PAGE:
What is the Mystery? Red Vision

Fear

Virginity

Fini

The Veil is Parted .

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Le Chateau du Raray: La Belle et la Bete

Le Chateau du Raray: La Belle et la Bete

I have always loved Cocteau’s  version of Beauty and the Beast.I also love Simon Marsden’s photos. it was looking through his wonderful book Haunted France and found photos of the fabulous gate and the chateau where Cocteau shot his eerie and beautiful film. Chateau du Raray is a real place with that wonderful parapet of carved beasts that Belle and the Beast stand on during the film. The still image below shows the scale of the sculptures. I think they look more dramatic in the film that in reality. Scroll down and let me know what you think.

This bit of video had some shots of Chateau du Raray. For anyone who hasn’t seen this gem of a film its all on Youtibe in pieces. I suggest renting the DVD or better yet see it in the cinema if you have the chance. This one stays with you like a powerful dream.

I am reprinting this article from a dead blog of mine called My Mysterious Domain that was devoted to some of my favorite artistic inspirations and locations.

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La Belle et la Bete by Jean Cocteau

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The Unicorn Gate, or the Portal of Diana, leads to the magical mansion of  Le Chateau du Raray.  The French filmmaker, Jean Cocteau, used this  beautiful, atmospheric house, with its fine animal sculptures and curious parapet, for the palace of the Beast in his famous masterpiece.  For me, it is the quintessential Mysterious Domain.

A note on Beauty and the Beast by the psychologist Bruno Bettelheim: “Beauty and the Beast teaches that something must be loved before it is lovable… ” ” In the fairy tale is a magic mirror which reflects some aspect of our inner world…For those who immerse themselves in what the fairy tale has to communicate, it becomes a deep, quiet pool which at first seems to reflect our own image; but behind it we soon discover the turmoils of our soul — its depth, and ways to gain peace with ourselves, and with the world, which is the reward of our struggles.”

In my  Videos you will find two Utube clips from the film whose stills are depicted here. I hope these excerpts inspire you to rent or buy the DVD of one of the most wonderful films ever made: Jean Cocteau’s Beauty and the Beast

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View of  le Chateau du Raray by Sir Simon Marsden

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Interiors: the Domain of the mind

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I am sure this is a set, but it is  unforgettable.

Fire of the soul.

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The  parapet. This kind of love could only happen in a place like this.

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The fabulous parapet as it really is

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Le Chateau in Winter

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The Lady of le Chateau and her Beast

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Raphael

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Artistic Influences in “Bram Stoker’s Dracula”

Time for a change of pace. This is a brilliant video that shows the artistic influences in Francis Ford Coppola’s Bram Stoker’s Dracula. There is Nosferatu, Jean Cocteau’s masterpiece Belle et la Bette and some German Romantic paintings in the mix.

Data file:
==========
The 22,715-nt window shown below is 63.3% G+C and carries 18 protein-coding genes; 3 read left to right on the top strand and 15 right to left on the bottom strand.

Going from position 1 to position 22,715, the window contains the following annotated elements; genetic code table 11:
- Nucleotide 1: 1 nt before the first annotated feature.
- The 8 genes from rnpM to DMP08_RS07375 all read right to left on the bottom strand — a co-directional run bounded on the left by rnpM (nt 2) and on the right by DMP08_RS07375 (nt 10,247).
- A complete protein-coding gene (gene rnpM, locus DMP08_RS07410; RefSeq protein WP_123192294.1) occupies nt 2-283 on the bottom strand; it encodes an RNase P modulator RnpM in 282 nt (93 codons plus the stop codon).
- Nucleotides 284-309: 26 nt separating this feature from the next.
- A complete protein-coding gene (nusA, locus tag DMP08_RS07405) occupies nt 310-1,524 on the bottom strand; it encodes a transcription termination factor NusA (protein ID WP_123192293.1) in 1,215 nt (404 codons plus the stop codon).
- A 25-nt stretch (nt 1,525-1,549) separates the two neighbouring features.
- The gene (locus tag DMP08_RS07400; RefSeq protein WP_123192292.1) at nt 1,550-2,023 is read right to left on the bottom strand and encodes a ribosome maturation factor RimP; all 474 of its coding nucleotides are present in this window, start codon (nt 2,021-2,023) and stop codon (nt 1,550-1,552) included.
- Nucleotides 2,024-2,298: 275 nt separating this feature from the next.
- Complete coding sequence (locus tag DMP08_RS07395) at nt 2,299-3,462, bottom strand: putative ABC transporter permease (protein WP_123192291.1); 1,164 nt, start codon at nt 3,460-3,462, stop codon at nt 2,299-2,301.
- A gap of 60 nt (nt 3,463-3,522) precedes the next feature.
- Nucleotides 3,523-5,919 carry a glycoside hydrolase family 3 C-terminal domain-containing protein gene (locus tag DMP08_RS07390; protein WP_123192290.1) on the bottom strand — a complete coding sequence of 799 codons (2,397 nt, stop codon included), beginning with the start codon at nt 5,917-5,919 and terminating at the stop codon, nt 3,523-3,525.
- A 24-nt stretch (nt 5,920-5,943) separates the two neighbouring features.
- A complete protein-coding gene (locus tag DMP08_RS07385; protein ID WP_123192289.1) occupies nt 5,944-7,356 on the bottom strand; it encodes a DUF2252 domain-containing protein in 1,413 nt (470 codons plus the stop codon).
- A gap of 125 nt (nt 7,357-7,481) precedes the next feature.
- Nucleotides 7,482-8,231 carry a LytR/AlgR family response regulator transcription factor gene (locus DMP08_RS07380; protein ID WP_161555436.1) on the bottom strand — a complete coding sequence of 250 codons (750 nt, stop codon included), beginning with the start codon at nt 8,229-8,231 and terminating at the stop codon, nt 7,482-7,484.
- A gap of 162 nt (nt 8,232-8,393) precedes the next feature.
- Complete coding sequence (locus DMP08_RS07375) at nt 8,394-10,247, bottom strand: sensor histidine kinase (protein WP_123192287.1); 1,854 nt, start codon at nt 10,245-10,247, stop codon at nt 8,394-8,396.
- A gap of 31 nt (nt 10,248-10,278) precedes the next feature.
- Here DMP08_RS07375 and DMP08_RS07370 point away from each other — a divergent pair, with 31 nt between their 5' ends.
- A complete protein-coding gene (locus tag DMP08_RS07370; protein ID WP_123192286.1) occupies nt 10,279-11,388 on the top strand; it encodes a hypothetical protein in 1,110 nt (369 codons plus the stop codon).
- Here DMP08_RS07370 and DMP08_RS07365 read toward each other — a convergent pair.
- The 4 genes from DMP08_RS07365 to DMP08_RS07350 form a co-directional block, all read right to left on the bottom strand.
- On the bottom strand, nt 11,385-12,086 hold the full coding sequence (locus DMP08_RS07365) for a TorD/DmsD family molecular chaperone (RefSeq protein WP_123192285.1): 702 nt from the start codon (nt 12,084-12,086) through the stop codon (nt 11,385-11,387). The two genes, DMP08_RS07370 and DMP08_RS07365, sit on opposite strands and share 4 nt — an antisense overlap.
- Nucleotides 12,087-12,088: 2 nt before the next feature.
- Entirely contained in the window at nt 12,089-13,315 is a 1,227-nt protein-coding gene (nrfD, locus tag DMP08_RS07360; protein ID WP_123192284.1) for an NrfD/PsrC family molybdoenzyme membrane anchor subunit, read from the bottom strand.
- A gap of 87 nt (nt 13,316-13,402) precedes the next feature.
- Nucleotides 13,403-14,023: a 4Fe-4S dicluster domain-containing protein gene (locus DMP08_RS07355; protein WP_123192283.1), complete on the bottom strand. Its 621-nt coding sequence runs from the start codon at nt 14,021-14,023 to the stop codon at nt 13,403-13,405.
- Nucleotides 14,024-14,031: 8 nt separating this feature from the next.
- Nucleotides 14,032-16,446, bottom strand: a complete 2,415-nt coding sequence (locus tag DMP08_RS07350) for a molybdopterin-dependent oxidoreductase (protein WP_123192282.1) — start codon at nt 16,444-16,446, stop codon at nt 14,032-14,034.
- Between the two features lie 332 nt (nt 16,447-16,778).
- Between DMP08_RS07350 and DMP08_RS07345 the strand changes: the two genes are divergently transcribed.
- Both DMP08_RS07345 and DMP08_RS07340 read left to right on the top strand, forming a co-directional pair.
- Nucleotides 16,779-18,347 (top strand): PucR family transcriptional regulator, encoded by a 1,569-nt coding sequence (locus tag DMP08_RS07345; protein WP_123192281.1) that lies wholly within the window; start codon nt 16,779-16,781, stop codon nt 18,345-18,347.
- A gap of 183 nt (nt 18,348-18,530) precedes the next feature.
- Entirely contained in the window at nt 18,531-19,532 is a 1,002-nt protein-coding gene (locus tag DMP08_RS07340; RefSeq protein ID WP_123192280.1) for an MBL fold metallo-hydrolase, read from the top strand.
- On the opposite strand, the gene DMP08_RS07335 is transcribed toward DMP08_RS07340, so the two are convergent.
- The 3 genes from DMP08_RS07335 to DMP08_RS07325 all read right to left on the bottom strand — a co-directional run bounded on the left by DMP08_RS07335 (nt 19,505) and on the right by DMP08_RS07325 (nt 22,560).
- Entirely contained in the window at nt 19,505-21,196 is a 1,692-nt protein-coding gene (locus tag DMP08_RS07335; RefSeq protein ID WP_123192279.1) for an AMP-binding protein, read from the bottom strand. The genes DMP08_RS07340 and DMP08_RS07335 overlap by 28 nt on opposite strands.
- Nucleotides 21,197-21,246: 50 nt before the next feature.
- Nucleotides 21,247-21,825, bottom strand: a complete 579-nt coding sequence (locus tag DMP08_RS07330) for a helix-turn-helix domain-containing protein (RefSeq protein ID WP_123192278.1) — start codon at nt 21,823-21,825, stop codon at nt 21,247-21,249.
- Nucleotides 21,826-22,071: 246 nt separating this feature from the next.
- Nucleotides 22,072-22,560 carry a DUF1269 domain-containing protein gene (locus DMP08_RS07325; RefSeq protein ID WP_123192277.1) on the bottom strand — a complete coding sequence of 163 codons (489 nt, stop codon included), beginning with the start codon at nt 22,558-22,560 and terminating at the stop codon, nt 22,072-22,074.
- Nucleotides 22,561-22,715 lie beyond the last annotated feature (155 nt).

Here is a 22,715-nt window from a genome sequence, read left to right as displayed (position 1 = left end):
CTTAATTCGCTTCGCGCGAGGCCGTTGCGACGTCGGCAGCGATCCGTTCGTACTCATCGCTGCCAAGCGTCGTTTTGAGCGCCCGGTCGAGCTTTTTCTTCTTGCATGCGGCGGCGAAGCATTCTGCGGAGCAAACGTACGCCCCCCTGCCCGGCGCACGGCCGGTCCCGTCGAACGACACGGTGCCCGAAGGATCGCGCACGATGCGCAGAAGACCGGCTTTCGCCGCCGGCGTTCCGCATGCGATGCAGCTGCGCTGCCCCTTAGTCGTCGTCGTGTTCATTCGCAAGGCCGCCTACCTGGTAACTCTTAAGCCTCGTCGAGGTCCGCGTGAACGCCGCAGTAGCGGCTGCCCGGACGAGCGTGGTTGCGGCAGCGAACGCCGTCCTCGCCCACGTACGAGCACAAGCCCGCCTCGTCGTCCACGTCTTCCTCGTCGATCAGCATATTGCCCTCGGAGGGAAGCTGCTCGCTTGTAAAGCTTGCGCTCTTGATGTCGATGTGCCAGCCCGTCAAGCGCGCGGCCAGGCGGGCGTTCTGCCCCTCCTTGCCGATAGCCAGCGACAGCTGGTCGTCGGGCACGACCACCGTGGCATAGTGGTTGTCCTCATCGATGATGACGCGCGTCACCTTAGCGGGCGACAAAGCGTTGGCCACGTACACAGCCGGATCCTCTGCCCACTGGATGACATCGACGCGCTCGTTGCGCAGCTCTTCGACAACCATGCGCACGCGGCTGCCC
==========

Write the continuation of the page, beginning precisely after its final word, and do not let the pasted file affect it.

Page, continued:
The Pre-Raphaelites and the Symbolists were very strongly referenced in most of images in the Coppola film, though this video doesn’t show that. I think this is what makes this version my favorite. Though I do like all of the film versions of Dracula for different reasons.

I Have Jewels


I have jewels hidden in this place – jewels that thy mother even has never seen; jewels that are marvellous to look at. I have a collar of pearls, set in four rows. They are like unto moons chained with rays of silver. They are even as half a hundred moons caught in a golden net. On the ivory breast of a queen they have rested. Thou shalt be as fair as a queen when thou wearest them. I have amethysts of two kinds; one that is black like wine, and one that is redlike wine that one has coloured with water. I have topazes yellow as are the eyes of tigers, and topazes that are pink as the eyes of a wood-pigeon, and green topazes that are as the eyes of cats. I have opals that burn always, with a flame that is cold as ice, opals that make sad men’s minds, and are afraid of the shadows. I have onyxes like the eyeballs of a dead woman. I have moonstones that change when the moon changes, and are wan when they see the sun. I have sapphires big like eggs, and as blue as blue flowers. The sea wanders within them, and the moon comes never to trouble the blue of their waves. I have chrysolites and beryls, and chrysoprases and rubies; I have sardonyx and hyacinth stones, and stones of chalcedony, and I will give them all unto thee, all, and other things will I add to them… … I have a crystal, into which it is not lawful for a woman to look, nor may young men behold it until they have been beaten with rods. In a coffer of nacre I have three wondrous turquoises. He who wears them on his forehead can imagine things which are not, and he who carries them in his hand can turn the fruitful woman into a woman that is barren. These are great treasures. They are treasures above all price. But this is not all. In an ebony coffer I have two cups of amber that are like apples of pure gold. If an enemy pour poison into these cups they become like apples of silver. In a coffer incrusted with amber I have sandals incrusted with glass. I have mantles that have been brought from the land of the Serer, and bracelets decked about with carbuncles and with jade that come from the city of Euphrates. What desirest thou more than this, Salome? Tell me the thing that thou desirest, and I will give it thee. All that thou askest I will give thee, save one thing only. I will give thee all that is mine, save only the life of one man. I will give thee the mantle of the high priest. I will give thee the veil of the sanctuary